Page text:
One of my blog-mottos is that if I can dish it out, I should be willing to turn around and eat it. I commented a couple of days ago in my review of “S&M” that Rihanna has struggled to duplicate her studio vocal feats live.
As if on cue, I finally got around to watching the American Idol results show from Thursday night and happened upon RiRi belting out a pretty convincing version of “California King Bed,” which looks to be her next single and is also probably my favorite track off of Loud.
Yes, I just used the words “belt” and “RiRi” in the same sentence without making reference to fashion. She didn’t all-the-way hit all the notes, but she skillfully slid through the rough patches with smart compromises and some actual vocal runs. You know, like a real, professional singer. And as for the money notes–she nailed them, just like on the record.
On one hand, I realize that it’s a little sad to be surprised that one of the most popular singers on the planet actually sang a song well on live TV. On the other hand, pop stars are more than just singers, and sometimes they aren’t great singers at all. Pop stars are personalities with story arcs, and I find Rihanna’s compelling.
In my personal evaluations, I’ve been rough on Rihanna. There’s a widespread perception, that I largely concur with, that Rihanna was snatched up by Jay-Z and Def Jam because of her beauty and was sent through the pop-star machine, which packaged and served her up to indiscriminate young music fans as a real singer.
RiRi’s first two records were completely off of my radar. The first time she made a dent in my giveadamnness was when she released “Unfaithful,” which I still maintain is one of the most awful vocal performances on a top 10 hit in the past decade. It came dangerously close to what the country folks in my family might call caterwauling.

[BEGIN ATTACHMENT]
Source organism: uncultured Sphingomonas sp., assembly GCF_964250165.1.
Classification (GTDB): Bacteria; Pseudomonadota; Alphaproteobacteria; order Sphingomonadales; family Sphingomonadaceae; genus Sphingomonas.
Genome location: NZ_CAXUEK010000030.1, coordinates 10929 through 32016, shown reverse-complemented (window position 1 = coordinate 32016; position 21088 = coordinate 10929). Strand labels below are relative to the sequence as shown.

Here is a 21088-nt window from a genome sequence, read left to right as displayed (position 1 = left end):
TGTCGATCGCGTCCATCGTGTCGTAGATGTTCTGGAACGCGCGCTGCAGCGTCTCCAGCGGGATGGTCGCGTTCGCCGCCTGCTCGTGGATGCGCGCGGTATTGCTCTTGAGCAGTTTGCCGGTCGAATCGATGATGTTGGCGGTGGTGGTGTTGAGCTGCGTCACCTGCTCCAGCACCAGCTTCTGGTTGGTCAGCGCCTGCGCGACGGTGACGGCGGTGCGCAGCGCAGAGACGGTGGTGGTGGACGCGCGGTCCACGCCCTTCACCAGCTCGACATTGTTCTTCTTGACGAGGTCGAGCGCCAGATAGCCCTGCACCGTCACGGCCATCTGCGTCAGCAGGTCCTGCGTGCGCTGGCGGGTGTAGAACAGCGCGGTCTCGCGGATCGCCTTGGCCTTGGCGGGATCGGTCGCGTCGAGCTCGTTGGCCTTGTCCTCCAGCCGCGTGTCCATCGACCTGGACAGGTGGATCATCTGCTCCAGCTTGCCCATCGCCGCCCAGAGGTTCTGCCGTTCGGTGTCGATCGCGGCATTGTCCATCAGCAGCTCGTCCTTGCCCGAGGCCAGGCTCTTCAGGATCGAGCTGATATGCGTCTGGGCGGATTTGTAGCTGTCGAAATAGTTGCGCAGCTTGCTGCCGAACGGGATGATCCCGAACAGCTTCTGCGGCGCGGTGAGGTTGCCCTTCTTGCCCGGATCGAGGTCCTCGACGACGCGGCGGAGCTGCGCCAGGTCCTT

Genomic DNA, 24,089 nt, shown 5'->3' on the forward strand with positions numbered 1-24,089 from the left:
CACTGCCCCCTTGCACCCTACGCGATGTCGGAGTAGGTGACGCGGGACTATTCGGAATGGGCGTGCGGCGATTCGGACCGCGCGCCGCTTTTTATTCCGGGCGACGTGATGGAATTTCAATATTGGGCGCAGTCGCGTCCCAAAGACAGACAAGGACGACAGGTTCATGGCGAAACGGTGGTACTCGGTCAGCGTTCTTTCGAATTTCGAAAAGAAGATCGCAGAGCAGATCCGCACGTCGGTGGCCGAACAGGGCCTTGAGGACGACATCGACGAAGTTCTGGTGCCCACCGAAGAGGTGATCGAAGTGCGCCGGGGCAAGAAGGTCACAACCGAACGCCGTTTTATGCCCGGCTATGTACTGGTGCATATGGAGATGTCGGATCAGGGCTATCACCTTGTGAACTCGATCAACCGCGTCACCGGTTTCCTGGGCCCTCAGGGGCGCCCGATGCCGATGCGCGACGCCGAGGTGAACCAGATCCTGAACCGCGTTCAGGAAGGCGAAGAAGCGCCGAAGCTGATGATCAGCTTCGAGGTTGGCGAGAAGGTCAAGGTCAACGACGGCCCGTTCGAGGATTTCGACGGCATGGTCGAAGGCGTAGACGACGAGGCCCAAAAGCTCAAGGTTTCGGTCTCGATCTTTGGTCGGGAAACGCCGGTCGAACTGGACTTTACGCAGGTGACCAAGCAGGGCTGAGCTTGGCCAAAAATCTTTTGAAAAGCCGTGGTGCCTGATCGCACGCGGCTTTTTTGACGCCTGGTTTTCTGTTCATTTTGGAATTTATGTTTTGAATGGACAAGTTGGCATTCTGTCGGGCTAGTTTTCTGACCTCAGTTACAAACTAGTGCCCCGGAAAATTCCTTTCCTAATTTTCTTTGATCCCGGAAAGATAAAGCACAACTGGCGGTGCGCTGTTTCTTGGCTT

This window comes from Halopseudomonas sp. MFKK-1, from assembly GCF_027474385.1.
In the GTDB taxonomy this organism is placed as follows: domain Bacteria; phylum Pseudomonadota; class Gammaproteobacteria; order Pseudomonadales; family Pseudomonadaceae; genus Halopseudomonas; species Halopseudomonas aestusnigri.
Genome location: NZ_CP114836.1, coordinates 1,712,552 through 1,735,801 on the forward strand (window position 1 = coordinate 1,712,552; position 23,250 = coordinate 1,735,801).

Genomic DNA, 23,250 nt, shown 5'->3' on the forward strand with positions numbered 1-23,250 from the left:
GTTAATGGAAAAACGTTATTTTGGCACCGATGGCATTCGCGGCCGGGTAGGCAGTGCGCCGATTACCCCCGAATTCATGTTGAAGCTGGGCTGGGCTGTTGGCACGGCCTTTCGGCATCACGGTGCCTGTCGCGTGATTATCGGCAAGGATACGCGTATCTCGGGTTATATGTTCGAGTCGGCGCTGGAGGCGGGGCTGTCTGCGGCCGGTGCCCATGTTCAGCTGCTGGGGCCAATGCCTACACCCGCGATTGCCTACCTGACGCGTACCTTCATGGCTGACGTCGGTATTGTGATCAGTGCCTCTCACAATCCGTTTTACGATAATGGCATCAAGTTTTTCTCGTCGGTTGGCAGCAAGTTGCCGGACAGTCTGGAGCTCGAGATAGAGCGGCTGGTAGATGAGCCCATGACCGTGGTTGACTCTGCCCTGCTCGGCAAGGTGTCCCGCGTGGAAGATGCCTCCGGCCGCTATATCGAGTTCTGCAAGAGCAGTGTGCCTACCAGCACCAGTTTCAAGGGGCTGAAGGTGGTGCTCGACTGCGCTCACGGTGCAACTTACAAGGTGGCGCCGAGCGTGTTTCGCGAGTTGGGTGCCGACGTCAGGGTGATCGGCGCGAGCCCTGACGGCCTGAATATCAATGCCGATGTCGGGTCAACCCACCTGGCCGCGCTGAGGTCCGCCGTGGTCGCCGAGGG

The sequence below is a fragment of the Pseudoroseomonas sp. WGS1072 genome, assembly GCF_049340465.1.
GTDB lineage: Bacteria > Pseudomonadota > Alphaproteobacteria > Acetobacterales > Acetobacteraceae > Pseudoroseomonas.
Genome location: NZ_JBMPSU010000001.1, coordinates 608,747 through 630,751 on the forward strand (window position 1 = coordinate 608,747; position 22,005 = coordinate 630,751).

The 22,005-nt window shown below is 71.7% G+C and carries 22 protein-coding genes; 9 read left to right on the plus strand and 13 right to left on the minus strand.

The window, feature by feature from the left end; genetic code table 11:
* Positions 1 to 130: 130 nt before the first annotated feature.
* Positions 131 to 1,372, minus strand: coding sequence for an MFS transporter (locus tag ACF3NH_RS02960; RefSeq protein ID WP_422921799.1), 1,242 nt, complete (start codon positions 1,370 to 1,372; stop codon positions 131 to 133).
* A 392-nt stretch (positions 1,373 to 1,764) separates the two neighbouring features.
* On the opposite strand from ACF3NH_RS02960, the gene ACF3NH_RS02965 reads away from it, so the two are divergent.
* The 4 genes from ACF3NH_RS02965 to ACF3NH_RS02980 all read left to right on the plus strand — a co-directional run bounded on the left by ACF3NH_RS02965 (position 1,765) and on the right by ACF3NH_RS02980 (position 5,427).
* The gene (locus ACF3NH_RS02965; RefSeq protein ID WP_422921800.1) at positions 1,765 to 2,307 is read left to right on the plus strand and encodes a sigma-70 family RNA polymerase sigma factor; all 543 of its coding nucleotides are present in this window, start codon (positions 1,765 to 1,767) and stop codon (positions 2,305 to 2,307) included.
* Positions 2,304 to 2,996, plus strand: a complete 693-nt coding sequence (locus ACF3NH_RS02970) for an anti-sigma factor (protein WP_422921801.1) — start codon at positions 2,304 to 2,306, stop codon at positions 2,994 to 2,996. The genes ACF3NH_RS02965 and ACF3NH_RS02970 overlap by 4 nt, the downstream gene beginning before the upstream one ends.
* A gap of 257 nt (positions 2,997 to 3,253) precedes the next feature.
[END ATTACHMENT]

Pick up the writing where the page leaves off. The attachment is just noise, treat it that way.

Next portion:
Then came “Umbrella,” which was not only a superb record all-around, but finally, FINALLY served as an appropriate vehicle for Rihanna’s aggressive, deep, island-y voice. Since that time, I’ve mainly marveled at the Rihanna Project and not Rihanna per se. Her records have become flawlessly written and produced, smartly tailored to her voice, and backed up with creative music videos that play up her beauty and downplay her lack of overall stage presence. But Rihanna herself? Never counted myself as a fan.
Somewhere in the midst of all this hoopla, however, Rihanna has apparently been studying and working very hard. This is the compelling part. While it would have been very easy for her to coast on the immense amount of assistance she has in her creative endeavors, it appears that she has been working on her voice and her stage presence. At some point, she decided to try to bring quality to what she was already commercially successful at.
When I heard Loud in its entirety, I was shocked. What sort of devices did they have to bring into the studio to make her voice sound that powerful, I joked. How is she ever going to tour behind this album without passing out from lack of oxygen?
While watching RiRi’s disappointing SNL performances last fall, I received my answer. Her “backup” singers were singing the louder parts with her in unison, alleviating the need for actual vocal power. I should have known.
Still, by placing vocally demanding songs (and no Auto-Tune in evidence) on the record, Rihanna set the bar higher for herself.
And with last week’s entirely competent performance, she may actually be rising to meet that bar. And I’m all for it. As much as I dislike eating my words, I dislike more having to dish out negative feedback in the first place.
I relish the idea of being able to say in ten years, “Remember back when Rihanna was just a pop star and people said all those nasty things about her singing? I guess she showed them!” I’m quite the sucker for a happy ending.